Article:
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“As Soon As Possible” Is Just NOT Acceptable In Leadership & Workplace Communication

Every time I hear an outgoing voice mail message state, “please leave a message and I’ll get back to you as soon as possible,” I cringe.

Whenever I read an e-mail requesting that I respond “as soon as possible,” I smile and shake my head.

It doesn’t seem to matter at what level of an organization the individual works in, this phrase ubiquitous.

It’s also a waste of time, literally and figuratively. Why? Because…

  1. It violates Leadership & Workplace Communication Sin #1 – A Lack of Specificity!
  2. It says absolutely nothing and means nothing, it is one of the emptiest phrases in the english language.
  3. It puts the person to whom it is being communicated to in a state of uncertaintyUncertainty is one of the worst human emotions we can experience. Why would we want to put another human being in that state?

Additionally, it is simply weak, powerless communication. Or as one of my mentors Anthony Robbins would say, “it is loser language!”

Most often this weak, powerless communication comes from organizational leaders that need to influence others to get things done. Then, they are left wondering why they are constantly waiting for people to get things done for them on time and at deadline (if, necessary).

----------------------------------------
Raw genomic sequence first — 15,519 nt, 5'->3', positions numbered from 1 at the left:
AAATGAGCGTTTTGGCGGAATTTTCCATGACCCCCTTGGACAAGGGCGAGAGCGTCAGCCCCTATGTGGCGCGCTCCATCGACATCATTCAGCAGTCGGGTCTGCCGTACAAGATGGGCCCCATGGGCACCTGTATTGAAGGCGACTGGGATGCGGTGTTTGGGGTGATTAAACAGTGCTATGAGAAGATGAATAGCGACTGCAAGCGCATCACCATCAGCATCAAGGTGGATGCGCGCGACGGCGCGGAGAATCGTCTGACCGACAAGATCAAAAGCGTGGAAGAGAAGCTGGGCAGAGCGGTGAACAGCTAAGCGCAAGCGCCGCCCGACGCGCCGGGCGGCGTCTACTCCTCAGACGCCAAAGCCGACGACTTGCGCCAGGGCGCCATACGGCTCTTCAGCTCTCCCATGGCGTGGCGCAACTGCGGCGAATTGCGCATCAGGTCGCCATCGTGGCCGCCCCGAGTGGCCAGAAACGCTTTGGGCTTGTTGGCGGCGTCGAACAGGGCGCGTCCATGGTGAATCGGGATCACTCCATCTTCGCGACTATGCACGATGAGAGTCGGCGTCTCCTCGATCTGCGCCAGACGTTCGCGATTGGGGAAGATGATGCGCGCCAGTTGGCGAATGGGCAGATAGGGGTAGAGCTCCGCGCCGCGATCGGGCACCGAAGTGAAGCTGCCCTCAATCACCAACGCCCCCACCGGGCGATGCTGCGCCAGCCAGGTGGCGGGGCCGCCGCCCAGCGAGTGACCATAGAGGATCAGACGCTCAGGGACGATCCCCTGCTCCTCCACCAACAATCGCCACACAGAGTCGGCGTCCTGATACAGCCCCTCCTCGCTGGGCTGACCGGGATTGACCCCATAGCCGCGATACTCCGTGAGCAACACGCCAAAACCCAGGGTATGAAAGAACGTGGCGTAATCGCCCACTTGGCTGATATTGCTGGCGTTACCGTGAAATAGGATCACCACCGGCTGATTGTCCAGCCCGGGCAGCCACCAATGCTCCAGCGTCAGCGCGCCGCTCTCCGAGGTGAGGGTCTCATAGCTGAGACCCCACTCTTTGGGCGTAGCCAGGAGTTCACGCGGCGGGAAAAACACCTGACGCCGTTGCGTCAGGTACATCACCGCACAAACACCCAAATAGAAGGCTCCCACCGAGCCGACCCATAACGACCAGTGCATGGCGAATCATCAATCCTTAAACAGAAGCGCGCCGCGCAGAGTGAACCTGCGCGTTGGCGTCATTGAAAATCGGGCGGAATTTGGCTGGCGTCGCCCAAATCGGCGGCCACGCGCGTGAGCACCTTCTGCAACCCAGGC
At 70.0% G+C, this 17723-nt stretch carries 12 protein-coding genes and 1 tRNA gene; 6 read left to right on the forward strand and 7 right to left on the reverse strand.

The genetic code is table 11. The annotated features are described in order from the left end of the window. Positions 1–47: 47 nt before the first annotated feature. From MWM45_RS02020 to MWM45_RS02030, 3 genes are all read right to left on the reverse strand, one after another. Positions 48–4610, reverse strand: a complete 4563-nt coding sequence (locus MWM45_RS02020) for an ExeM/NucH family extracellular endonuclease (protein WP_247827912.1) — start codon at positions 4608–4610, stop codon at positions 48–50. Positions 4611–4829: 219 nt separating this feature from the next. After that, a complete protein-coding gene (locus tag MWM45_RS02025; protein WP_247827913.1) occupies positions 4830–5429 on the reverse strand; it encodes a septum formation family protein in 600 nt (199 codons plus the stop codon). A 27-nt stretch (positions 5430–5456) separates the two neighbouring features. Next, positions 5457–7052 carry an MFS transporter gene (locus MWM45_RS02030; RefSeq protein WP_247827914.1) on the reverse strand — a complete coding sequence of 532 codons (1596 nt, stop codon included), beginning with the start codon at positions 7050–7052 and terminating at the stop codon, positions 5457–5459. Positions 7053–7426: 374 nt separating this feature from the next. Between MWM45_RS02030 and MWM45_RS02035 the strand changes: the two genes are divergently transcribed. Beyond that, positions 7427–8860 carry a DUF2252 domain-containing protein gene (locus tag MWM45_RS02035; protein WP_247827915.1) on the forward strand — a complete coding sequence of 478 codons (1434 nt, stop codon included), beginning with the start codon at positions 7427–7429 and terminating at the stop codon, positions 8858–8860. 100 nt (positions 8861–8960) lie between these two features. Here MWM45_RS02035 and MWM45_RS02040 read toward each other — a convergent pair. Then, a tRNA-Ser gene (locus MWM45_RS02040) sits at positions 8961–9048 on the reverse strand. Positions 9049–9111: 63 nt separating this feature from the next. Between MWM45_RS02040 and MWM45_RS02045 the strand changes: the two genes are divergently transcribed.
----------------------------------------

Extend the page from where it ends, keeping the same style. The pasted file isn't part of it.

Communicating in this manner is the cause of three problems in the workplace:

  1. Stress
  2. Mis-communication and mis-understandings
  3. Low productivity and missed deadlines

Call my voice mail and you will hear a specific commitment for a reply, “I promise to return your call by voice, e-mail or text within 3 hours.”

I get a lot of comments from people who leave a message for me regarding that commitment, mostly surprise, and others letting me know if they call after hours I do not need to reply late into the evening and my reply can wait. Its rather humorous!

You don’t need to have a commitment with as short a turn around as my three hours, but you must give some certainty to when someone can expect a reply. Make it 4-hours, by the end of the day, within 24 hours, by the end of the week, month, etc. whatever, just give people certainty as to when they will hear back from you.